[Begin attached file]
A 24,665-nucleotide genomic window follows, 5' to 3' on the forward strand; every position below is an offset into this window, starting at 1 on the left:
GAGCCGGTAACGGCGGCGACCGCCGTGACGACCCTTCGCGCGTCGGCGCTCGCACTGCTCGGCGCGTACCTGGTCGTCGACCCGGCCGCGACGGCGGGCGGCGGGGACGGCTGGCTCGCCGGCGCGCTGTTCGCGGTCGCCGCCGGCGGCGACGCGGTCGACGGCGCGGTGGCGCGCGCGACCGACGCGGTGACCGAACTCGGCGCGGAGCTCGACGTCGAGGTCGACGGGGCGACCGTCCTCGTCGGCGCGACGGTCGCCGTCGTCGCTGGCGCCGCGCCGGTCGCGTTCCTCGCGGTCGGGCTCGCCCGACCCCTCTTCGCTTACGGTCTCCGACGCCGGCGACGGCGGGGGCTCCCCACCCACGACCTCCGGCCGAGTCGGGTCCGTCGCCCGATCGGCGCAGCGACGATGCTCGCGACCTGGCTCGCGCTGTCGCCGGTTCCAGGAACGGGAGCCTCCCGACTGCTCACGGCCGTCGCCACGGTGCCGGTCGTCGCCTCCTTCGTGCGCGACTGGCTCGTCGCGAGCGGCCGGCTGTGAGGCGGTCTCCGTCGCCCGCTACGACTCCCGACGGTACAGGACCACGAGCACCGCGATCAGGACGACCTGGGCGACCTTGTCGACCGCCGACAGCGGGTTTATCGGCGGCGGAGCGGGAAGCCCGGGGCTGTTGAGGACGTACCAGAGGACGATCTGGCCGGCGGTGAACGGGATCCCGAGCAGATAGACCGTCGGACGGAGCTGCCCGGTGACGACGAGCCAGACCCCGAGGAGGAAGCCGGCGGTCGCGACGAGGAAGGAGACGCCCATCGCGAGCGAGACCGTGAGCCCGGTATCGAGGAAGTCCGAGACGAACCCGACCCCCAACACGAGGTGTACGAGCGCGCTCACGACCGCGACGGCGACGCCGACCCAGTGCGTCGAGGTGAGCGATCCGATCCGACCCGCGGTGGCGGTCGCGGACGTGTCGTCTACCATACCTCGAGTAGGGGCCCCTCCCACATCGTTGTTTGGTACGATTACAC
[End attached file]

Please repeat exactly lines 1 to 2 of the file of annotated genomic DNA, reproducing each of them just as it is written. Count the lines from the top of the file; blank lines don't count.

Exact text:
A 24,665-nucleotide genomic window follows, 5' to 3' on the forward strand; every position below is an offset into this window, starting at 1 on the left:
GAGCCGGTAACGGCGGCGACCGCCGTGACGACCCTTCGCGCGTCGGCGCTCGCACTGCTCGGCGCGTACCTGGTCGTCGACCCGGCCGCGACGGCGGGCGGCGGGGACGGCTGGCTCGCCGGCGCGCTGTTCGCGGTCGCCGCCGGCGGCGACGCGGTCGACGGCGCGGTGGCGCGCGCGACCGACGCGGTGACCGAACTCGGCGCGGAGCTCGACGTCGAGGTCGACGGGGCGACCGTCCTCGTCGGCGCGACGGTCGCCGTCGTCGCTGGCGCCGCGCCGGTCGCGTTCCTCGCGGTCGGGCTCGCCCGACCCCTCTTCGCTTACGGTCTCCGACGCCGGCGACGGCGGGGGCTCCCCACCCACGACCTCCGGCCGAGTCGGGTCCGTCGCCCGATCGGCGCAGCGACGATGCTCGCGACCTGGCTCGCGCTGTCGCCGGTTCCAGGAACGGGAGCCTCCCGACTGCTCACGGCCGTCGCCACGGTGCCGGTCGTCGCCTCCTTCGTGCGCGACTGGCTCGTCGCGAGCGGCCGGCTGTGAGGCGGTCTCCGTCGCCCGCTACGACTCCCGACGGTACAGGACCACGAGCACCGCGATCAGGACGACCTGGGCGACCTTGTCGACCGCCGACAGCGGGTTTATCGGCGGCGGAGCGGGAAGCCCGGGGCTGTTGAGGACGTACCAGAGGACGATCTGGCCGGCGGTGAACGGGATCCCGAGCAGATAGACCGTCGGACGGAGCTGCCCGGTGACGACGAGCCAGACCCCGAGGAGGAAGCCGGCGGTCGCGACGAGGAAGGAGACGCCCATCGCGAGCGAGACCGTGAGCCCGGTATCGAGGAAGTCCGAGACGAACCCGACCCCCAACACGAGGTGTACGAGCGCGCTCACGACCGCGACGGCGACGCCGACCCAGTGCGTCGAGGTGAGCGATCCGATCCGACCCGCGGTGGCGGTCGCGGACGTGTCGTCTACCATACCTCGAGTAGGGGCCCCTCCCACATCGTTGTTTGGTACGATTACAC